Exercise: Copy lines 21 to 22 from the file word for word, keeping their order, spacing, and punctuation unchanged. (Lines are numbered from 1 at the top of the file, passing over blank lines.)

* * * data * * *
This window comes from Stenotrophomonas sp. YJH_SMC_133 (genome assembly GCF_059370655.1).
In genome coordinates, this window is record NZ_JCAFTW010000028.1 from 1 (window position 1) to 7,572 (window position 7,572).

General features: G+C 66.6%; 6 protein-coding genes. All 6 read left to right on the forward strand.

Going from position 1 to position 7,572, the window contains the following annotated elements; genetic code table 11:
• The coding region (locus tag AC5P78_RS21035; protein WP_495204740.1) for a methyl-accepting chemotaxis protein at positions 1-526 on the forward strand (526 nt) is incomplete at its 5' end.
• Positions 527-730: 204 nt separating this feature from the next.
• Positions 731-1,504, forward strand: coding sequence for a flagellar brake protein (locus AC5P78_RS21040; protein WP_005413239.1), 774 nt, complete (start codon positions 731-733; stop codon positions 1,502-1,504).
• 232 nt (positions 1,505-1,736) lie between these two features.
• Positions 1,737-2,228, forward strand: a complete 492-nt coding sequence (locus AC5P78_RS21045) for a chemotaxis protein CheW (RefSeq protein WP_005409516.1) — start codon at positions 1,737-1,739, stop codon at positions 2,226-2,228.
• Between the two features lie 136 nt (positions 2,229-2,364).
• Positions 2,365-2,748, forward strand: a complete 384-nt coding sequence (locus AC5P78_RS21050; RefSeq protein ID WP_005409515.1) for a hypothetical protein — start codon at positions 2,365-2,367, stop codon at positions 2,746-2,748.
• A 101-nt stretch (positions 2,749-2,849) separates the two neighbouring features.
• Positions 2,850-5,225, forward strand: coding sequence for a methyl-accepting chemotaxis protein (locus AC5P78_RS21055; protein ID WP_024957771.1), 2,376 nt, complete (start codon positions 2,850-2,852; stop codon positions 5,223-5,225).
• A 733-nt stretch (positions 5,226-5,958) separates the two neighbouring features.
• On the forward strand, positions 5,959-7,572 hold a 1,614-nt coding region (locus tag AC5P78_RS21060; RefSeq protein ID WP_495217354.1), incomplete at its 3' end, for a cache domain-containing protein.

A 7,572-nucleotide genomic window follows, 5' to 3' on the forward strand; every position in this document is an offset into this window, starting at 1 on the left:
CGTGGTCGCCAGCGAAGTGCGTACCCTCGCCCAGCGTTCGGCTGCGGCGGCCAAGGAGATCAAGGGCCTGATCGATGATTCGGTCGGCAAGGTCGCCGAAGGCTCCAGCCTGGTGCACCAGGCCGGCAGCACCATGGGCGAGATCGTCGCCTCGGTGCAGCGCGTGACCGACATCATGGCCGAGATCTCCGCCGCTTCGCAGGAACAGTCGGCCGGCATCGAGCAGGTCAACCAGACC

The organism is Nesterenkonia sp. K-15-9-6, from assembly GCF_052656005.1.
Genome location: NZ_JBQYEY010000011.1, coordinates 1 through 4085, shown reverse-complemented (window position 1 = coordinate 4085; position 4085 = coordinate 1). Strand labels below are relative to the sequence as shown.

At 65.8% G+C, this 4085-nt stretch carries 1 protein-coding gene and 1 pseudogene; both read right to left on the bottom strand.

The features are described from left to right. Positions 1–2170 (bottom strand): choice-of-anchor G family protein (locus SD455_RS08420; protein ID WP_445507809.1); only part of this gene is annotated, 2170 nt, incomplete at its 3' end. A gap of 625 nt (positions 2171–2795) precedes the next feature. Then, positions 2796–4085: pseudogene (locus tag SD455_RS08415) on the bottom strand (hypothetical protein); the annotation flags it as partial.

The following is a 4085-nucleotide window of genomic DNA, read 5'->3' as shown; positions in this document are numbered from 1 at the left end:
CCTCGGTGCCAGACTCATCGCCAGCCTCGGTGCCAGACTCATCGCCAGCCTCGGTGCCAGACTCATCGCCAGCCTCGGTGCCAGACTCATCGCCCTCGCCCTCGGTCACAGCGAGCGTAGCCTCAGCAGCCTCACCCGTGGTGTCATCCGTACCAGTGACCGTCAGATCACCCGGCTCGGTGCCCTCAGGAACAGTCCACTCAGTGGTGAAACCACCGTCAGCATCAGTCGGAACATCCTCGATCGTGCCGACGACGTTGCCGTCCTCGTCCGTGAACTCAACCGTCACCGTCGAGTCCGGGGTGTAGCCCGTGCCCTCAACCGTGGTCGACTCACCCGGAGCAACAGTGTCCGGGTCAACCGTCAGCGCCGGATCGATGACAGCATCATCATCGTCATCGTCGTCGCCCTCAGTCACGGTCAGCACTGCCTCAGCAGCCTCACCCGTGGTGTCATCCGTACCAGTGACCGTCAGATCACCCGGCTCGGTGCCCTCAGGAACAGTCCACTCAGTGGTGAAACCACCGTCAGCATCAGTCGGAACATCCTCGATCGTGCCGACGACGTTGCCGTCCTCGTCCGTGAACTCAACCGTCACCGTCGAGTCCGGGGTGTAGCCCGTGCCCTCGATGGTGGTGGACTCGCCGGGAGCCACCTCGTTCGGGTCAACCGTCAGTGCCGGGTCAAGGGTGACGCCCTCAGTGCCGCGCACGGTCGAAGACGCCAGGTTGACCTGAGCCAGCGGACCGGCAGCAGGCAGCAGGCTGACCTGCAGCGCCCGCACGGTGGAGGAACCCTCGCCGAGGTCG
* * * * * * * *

The features are described from left to right. Positions 1–2170 (bottom strand): choice-of-anchor G family protein (locus SD455_RS08420; protein ID WP_445507809.1); only part of this gene is annotated, 2170 nt, incomplete at its 3' end. A gap of 625 nt (positions 2171–2795) precedes the next feature. Then, positions 2796–4085: pseudogene (locus tag SD455_RS08415) on the bottom strand (hypothetical protein); the annotation flags it as partial.

The following is a 4085-nucleotide window of genomic DNA, read 5'->3' as shown; positions in this document are numbered from 1 at the left end: